An engineering power failure at a US Air Force base in Wyoming over the weekend rendered 50 nuclear intercontinental ballistic missiles, one-ninth of the United States’ nuclear missile arsenal.
The Francis E Warren Air Force Base is headquarters to the 90th Missile Wing, and controls 150 Minuteman III intercontinental ballistic nuclear missiles. The ICBMs are meant to be on full-time alert, and are housed in bunkers across several states.
On Saturday morning, according to people briefed on what happened, a squadron of ICBMs suddenly dropped down into what’s known as “LF Down” status, meaning that the missileers in their bunkers could no longer communicate with the missiles themselves. It also meant that some security protocols like intrusion alarms and warhead separation alarms, were offline.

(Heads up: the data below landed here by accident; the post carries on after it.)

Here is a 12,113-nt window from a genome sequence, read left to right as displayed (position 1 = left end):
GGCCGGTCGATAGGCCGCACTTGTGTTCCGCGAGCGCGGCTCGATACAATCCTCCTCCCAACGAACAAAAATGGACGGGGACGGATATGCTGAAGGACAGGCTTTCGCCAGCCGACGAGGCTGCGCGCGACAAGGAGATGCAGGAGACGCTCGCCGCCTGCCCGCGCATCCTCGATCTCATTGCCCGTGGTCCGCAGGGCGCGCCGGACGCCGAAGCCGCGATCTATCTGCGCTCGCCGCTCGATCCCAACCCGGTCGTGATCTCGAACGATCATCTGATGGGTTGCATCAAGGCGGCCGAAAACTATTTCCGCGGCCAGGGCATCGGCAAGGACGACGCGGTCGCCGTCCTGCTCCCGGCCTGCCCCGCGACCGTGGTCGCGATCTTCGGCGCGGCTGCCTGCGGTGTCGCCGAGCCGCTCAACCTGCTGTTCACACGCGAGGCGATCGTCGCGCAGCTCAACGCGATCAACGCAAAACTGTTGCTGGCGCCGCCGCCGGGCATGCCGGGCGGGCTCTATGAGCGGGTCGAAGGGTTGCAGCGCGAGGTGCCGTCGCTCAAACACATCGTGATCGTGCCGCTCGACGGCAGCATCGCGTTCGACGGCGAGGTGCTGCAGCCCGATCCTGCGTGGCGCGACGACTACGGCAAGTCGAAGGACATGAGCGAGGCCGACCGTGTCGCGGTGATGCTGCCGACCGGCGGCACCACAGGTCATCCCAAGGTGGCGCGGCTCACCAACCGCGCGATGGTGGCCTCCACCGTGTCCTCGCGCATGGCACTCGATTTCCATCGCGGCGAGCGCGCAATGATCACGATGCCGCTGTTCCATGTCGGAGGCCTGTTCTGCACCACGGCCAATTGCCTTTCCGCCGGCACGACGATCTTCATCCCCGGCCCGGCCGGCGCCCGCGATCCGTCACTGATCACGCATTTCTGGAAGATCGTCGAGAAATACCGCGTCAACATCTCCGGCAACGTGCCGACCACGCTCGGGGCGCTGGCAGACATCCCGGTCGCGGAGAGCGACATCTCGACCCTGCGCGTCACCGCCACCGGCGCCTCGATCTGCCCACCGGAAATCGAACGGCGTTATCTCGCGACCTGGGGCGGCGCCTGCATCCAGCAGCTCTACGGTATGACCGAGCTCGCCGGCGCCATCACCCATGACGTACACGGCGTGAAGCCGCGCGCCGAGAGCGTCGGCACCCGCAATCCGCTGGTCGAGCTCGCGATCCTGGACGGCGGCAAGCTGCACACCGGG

The missiles were still technically launch-able, but they could only have been controlled by an airborne command and control aircraft.
Engineers believe that a launch control center computer (LCC), responsible for a package of at least five missiles, usually ten of them, began to “ping” out of sequence, resulting in a surge of “noise” through the system.
Missile technicians tried some quick fixes, but as more missiles began to display error settings, they decided to take off-line all five LCCs that the malfunctioning center was connected to. That left 50 missiles in the dark. Four of the LCCs were started up again afterwards, but the fifth LCC, which is believed to have caused the problem, is still off-line.
Commanders at the Air Force Base sent warning notices to colleagues at the country’s two other nuclear missile command centers, as well as the to the National Military Command Center in Washington, and President Obama was notified.
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